Summary of “The Last Days of John Allen Chau”

The consulate, Pathak said, had been contacted by an American woman, the mother of “One Mr. John Allen Chau about her son’s visit to North Sentinel Island and attack by the tribesmen.” Upon receiving the e-mail, “a missing report was immediately registered” and a “Detailed enquiry was initiated.” Within hours, Pathak’s detectives reported back that Chau “Allegedly got killed at North Sentinel Island during his misplaced adventure in the highly restricted area while trying to interact with the uncontacted people who have a history of vigorous rejection towards outsiders.”
Returning a day later, they saw “a dead person being buried at the shore which from the silhouette of the body, clothing and circumstances appeared to be the body of John Allen Chau.” Pathak had arrested all five fishermen, plus two more men from Port Blair, all of whom, he wrote, helped Chau travel to North Sentinel despite knowing “Fully well about the illegality of the action and the hostile attitude of the Sentinelese tribesmen to the outsiders.” In their defense, the fishermen stated that “The deceased … without any pressure or undue influence from any corner, had volunteered to visit North Sentinel Island for preaching Christianity to the aboriginal tribe.”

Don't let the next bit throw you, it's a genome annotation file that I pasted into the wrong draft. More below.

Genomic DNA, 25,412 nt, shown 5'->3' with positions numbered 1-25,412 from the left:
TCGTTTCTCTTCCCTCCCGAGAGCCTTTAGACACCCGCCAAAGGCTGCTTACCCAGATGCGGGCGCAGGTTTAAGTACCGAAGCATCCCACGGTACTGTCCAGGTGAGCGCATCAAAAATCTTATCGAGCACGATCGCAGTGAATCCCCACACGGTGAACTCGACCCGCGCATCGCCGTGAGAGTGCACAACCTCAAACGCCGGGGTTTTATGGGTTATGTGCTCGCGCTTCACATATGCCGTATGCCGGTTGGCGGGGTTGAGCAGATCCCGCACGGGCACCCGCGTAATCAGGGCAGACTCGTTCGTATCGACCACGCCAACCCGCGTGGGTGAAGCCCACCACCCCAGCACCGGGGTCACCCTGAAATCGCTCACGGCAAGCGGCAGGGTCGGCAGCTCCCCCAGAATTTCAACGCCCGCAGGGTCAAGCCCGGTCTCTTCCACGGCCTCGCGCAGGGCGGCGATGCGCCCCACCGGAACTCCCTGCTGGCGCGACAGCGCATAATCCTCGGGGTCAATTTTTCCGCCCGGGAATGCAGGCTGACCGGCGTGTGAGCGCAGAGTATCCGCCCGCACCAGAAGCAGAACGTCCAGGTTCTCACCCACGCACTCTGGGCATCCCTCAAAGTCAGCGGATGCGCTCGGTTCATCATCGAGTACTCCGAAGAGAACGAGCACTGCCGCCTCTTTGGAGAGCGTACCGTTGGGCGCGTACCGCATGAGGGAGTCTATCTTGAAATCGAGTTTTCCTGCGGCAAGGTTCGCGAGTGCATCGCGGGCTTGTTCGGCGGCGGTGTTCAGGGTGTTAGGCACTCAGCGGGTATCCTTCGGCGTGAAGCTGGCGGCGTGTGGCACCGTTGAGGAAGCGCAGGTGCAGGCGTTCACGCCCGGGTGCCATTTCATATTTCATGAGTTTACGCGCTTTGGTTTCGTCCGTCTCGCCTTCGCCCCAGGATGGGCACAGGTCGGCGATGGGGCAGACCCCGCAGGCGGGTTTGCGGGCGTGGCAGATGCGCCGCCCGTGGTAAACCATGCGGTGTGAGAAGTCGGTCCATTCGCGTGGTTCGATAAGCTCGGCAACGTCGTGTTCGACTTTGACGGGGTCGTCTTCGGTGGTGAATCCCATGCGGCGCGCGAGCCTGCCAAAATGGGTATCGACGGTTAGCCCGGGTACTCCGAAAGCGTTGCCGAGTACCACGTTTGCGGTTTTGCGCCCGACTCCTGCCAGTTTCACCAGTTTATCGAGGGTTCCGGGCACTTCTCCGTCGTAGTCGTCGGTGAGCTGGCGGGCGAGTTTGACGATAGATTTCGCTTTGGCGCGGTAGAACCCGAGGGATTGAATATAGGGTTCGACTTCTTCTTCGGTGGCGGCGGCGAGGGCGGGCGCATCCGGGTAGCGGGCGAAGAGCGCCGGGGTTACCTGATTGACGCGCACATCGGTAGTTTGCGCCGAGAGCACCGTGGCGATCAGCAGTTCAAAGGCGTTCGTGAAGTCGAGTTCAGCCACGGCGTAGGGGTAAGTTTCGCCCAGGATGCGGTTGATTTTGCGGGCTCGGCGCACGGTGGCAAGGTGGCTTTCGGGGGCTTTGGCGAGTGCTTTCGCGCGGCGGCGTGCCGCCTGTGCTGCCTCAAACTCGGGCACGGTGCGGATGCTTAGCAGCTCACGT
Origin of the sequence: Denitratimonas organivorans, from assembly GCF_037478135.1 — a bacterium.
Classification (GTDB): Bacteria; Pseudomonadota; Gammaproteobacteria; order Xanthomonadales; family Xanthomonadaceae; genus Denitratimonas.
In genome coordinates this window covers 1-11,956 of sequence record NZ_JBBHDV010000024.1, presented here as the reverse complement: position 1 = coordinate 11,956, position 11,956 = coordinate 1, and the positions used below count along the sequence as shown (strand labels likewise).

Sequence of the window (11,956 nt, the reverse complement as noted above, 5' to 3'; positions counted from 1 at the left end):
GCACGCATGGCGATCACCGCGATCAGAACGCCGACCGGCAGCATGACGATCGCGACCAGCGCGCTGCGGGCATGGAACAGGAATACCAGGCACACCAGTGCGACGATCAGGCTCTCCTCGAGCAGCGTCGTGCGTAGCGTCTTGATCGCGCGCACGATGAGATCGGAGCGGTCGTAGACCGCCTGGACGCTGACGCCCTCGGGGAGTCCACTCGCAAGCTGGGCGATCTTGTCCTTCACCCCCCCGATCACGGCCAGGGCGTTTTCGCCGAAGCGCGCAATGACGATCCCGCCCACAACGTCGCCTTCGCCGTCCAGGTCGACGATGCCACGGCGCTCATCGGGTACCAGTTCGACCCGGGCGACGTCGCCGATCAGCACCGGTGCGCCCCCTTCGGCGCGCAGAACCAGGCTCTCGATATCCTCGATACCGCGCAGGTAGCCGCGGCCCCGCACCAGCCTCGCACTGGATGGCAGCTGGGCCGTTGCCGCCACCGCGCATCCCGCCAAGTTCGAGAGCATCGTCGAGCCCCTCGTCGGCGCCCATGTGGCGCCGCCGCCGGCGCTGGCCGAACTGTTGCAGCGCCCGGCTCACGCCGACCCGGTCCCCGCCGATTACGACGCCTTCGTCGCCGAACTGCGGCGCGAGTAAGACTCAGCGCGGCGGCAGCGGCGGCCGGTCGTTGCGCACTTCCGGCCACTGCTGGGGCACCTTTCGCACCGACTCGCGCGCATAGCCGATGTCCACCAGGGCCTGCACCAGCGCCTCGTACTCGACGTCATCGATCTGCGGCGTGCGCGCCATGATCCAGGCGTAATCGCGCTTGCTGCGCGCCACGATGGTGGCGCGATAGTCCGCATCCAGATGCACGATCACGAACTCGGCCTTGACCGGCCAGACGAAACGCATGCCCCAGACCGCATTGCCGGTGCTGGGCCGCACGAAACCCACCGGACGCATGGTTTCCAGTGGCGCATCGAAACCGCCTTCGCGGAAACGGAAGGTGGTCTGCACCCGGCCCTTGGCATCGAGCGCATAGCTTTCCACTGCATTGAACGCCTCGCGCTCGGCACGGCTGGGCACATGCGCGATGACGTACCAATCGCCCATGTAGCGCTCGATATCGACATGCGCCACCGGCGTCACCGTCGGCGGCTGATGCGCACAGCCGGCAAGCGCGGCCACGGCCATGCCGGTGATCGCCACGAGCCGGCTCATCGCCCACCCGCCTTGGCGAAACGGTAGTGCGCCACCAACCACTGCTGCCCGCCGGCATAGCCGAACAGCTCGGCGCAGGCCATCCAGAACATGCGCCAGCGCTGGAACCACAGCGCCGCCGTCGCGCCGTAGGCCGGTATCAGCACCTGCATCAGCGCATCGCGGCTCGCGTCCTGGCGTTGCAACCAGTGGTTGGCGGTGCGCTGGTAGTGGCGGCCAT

In late December, comedian Frankie Boyle wrapped up his prime-time show on the BBC with a monologue imagining a Sentinelese warrior splitting Chau’s penis in half, speculating that his rib cage was now being used as “a monkey’s xylophone,” and suggesting that John Allen Chau would achieve immortality as “The patron saint of daft cunts.”
John Chau was the son of an unlikely couple, Patrick Chau and Lynda Adams-Chau.
John Middleton Ramsey, who met John on an evangelical tour of Israel in 2015, concedes that whether you buy John’s reasoning comes down to whether you share his faith.
Behind a bamboo bar is a calendar whose cover features a silhouette of a lone hiker at dawn: John Chau.
His failure, the detective said, explains why four days after arriving in Port Blair on October 16, John caught a ten-hour ferry to the island of Little Andaman, where he stayed for two weeks, attempting several times to visit the Onge reserve at Dugong Creek.
According to a second detective who investigated John’s death, the group told officers that John was “fascinated” by the story of John Richardson.

The orginal article.